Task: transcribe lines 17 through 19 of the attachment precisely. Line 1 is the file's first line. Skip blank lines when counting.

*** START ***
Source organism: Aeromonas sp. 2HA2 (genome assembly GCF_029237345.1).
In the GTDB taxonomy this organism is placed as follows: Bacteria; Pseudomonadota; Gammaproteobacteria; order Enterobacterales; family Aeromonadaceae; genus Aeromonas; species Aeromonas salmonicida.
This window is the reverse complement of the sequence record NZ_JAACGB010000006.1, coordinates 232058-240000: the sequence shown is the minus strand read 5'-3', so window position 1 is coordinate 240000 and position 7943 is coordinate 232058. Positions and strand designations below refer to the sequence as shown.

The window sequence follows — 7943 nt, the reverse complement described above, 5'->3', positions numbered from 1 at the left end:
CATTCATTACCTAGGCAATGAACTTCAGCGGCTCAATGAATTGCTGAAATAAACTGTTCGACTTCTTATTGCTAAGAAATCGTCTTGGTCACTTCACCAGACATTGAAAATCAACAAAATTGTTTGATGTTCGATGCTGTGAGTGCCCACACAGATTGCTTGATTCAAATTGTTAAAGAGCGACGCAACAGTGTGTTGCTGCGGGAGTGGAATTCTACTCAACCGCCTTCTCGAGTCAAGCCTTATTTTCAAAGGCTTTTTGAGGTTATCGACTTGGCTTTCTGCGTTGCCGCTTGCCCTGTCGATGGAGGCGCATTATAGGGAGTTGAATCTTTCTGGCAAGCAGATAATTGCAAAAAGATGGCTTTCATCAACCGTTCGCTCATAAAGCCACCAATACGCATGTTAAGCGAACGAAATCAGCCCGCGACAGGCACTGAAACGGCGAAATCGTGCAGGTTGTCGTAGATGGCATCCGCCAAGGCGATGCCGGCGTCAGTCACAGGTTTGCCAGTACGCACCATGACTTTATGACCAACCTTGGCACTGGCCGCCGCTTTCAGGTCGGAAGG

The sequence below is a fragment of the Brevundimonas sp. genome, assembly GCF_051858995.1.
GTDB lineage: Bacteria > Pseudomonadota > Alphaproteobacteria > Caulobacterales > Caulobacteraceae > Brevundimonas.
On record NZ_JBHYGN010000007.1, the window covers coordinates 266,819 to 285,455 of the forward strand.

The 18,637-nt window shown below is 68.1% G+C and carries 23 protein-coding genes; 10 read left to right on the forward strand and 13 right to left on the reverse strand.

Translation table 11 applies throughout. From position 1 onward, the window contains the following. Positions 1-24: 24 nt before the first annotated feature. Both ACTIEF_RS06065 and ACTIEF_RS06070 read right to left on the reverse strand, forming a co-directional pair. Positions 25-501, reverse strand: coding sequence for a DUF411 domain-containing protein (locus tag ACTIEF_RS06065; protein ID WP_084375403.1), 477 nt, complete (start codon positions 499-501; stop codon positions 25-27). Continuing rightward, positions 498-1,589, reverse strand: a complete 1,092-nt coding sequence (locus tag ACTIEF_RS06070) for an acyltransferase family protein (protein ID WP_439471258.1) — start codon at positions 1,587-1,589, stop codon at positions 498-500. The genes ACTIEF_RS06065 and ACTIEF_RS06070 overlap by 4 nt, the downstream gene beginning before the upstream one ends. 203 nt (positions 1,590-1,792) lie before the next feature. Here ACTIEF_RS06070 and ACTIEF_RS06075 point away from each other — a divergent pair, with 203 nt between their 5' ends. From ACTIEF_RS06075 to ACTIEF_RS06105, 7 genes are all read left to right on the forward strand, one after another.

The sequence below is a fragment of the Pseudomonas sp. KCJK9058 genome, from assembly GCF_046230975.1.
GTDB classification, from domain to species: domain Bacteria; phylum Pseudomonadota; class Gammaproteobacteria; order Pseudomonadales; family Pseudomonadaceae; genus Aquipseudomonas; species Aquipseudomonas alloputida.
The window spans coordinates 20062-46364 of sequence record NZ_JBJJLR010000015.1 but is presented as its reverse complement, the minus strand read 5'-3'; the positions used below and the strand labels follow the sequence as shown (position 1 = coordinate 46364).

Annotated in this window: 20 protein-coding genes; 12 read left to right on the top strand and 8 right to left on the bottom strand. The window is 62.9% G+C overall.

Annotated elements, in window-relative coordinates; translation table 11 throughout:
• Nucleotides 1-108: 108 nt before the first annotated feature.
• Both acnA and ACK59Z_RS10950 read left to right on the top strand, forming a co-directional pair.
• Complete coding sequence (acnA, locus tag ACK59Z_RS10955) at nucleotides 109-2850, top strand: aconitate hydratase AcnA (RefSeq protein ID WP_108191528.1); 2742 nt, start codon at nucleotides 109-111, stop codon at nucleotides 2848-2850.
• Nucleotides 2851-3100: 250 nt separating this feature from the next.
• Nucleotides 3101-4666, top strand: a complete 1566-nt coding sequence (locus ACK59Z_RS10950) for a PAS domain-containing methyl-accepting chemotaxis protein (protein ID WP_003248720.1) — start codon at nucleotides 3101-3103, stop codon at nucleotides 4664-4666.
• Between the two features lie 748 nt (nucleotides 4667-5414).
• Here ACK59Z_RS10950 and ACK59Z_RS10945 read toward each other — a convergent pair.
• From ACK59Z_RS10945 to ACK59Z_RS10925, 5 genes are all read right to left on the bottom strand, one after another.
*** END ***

• Both acnA and ACK59Z_RS10950 read left to right on the top strand, forming a co-directional pair.
• Complete coding sequence (acnA, locus tag ACK59Z_RS10955) at nucleotides 109-2850, top strand: aconitate hydratase AcnA (RefSeq protein ID WP_108191528.1); 2742 nt, start codon at nucleotides 109-111, stop codon at nucleotides 2848-2850.
• Nucleotides 2851-3100: 250 nt separating this feature from the next.